TWINSBURG, Ohio—The supply situation for chlorinated polyethylene elastomers may get tight later this year because of ongoing issues in China.
Twinsburg-based Lianda Corp., the top U.S. provider for CPE used in the rubber industry, said despite the fact its main supplier had to shut down its prior operation before its replacement facility was built, it stocked up on enough inventory to meet customer needs.
A competitor that has been trying to make inroads in the U.S. market for the past several years questions whether Lianda has enough material to supply the market before the new plant in China is brought online and new materials can be qualified.
At the very least, customers need to be proactive and qualify a second source to ensure security of supply, according to Douglas Li, marketing manager for Verona, N.J.,-based Industech International Inc, which imports CPE from another Chinese chemical firm.
"They don't realize this is an urgent situation for them," said Li, noting that some major customers take six months or more to qualify new materials. "It's common sense. If they don't work quickly on additional sourcing they will pay the price for the industry."
Lianda has been in constant communication both with its CPE supplier and its customers, and said it is confident that it has enough supply on hand to meet requirements, said Chad Atzemis, Lianda's chief operating officer.
"With recent (COVID-related) shutdowns, we may actually have a little bit more of an insulation of inventory in the U.S., and we're working with our customers every day to make sure we understand their needs so that we can keep them fully supplied," he said. "And so far, we don't see any problems.
Lianda is celebrating its 25th anniversary this year, and CPE was its first product, supplied by China's Weifang Yaxing Chemical Co. Ltd. Atzemis said Shawn Xu, one of Lianda's founders, was a polymer chemist and worked closely with the Chinese firm to develop the grades that were needed for the North American market.
"After some other CPE products left the market (including Dow), Yaxing stepped up and with Lianda's technical support helped reconfigure its product line and some of its manufacturing processes to be able to be the premier supplier to the rubber industry supplying grades that are not available anywhere else."
Lianda remains the exclusive distributor in North America for Yaxing's Welpren-brand CPE products.
For the rubber industry, wire and cable insulation and jackets, along with high performance hose and tubing, are by far the largest volume users of CPE elastomers, although CPE also finds applications in sponge, gaskets and molded goods.
Chlorinated polyethylene also is used in thermoplastic applications, including wire and cable jackets, rigid foam, molded goods, sheet and films, fabric coatings and adhesive seals. And CPE has a third major use, as an impact modifier for rigid vinyl products such as vinyl siding, fence, pipe and window profiles.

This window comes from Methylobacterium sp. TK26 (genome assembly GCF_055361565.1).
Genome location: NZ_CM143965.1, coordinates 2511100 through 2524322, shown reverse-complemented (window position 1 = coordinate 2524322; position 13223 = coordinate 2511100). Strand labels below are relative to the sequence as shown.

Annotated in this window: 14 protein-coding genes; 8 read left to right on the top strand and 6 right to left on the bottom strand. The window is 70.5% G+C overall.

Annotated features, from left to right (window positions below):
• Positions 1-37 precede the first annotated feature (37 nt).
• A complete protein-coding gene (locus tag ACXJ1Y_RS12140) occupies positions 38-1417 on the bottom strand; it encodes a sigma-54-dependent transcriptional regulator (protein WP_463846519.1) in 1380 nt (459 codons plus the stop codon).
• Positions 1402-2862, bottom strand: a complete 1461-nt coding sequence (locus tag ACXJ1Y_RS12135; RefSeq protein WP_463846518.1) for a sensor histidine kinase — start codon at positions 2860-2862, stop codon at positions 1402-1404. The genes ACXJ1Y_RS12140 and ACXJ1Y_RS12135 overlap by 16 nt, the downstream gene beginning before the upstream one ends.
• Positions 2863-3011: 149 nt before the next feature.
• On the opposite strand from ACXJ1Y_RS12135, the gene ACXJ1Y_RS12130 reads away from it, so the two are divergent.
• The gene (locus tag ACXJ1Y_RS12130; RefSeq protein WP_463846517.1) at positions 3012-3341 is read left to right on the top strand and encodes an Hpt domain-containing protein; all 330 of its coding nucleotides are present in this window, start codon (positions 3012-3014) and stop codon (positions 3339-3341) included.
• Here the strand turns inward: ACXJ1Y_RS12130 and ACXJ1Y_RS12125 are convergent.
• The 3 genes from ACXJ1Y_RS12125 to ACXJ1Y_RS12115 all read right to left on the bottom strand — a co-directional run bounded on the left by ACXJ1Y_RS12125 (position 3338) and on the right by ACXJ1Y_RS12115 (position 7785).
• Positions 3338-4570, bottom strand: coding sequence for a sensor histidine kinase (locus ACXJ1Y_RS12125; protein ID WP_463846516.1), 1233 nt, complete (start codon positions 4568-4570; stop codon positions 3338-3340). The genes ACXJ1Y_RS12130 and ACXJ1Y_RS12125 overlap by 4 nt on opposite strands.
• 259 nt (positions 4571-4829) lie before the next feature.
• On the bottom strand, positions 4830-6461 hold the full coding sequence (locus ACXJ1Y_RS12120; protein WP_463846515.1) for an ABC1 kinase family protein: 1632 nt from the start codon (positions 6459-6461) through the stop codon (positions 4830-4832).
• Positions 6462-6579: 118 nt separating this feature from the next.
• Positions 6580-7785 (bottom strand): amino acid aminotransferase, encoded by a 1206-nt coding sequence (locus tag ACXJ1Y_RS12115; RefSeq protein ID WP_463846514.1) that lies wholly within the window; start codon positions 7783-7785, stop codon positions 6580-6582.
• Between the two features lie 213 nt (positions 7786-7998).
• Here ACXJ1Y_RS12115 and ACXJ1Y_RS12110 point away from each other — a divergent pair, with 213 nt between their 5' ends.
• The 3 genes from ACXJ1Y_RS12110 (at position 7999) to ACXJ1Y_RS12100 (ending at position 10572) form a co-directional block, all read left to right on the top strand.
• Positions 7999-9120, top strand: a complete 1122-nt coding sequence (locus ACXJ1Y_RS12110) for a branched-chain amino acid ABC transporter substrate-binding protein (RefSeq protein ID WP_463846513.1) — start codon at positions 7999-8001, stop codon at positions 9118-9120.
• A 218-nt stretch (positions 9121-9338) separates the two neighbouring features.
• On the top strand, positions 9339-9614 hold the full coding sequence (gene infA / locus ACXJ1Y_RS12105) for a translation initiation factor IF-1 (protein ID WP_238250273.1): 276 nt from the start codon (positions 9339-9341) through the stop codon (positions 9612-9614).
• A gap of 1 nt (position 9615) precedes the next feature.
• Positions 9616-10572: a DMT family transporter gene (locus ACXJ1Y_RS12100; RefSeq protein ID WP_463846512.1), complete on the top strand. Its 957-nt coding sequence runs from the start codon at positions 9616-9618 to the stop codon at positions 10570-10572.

Atzemis said there are roughly 20 different grades of CPE used that vary in properties such as chlorine content, viscosity, heat of fusion and other specialty specifications.
"Globally, (thermoplastics) may be actually a higher volume, but for the North American market the rubber grades tend to be the more difficult to manufacture, more difficult to find grades," he said.
And by holding the position as the No. 1 supplier of these CPE materials to North America, Lianda needed to make sure it was in a position to meet customer needs once news came down that Yaxing would have to move its production facility much earlier than normal. There had been a three- to five-year plan in place, Atzemis said, for the Chinese chemical company to relocate its factory outside the city of Weifang because of many factors. That included the China Blue Sky Initiative, where the government was trying to clean up cities from a pollution and environmental standpoint.
Yaxing had expanded and relocated over the years, so Lianda was well-experienced in dealing with such supply changes from its CPE supplier. But last year the timeline changed drastically, Atzemis said, because there had been multiple chemical plant explosions in China during 2018-19, none of which involved Yaxing. Regional authorities for the city and Shandong Province dictated that the Yaxing facility had to close last Oct. 31.
"They were given roughly 60 days to shut down," he said. "The good news is at that time, Lianda jumped into action, did a survey of all their major customer volume-wise, and talked with leaders of Yaxing, the local and regional authorities, and the trade authorities in China. We basically bought out the 60 days of production and brought in about 1 1/2 years of inventory."
Since Nov. 1, Lianda has been working off that inventory at its U.S. distribution locations. Atzemis said Lianda wanted that much inventory to give Yaxing time to rebuild its facility at a different location, do the scale-up and relaunch, and get required customer qualifications of material from the new site.
The new plant is in the same region, located in the same province about 45 kilometers outside the city in a fully improved industrial park where the utilities already were run to the plot, according to Atzemis. Plans are to have capacity to produce 150,000 metric tons a year for CPE, with 50,000 tons available when the first phase is completed later this year and the rest from the second and third phases, projected for early 2021.
He said construction is on schedule, having visited the site a couple of times, but now has been receiving photo updates because of travel restrictions enacted due to the coronavirus pandemic.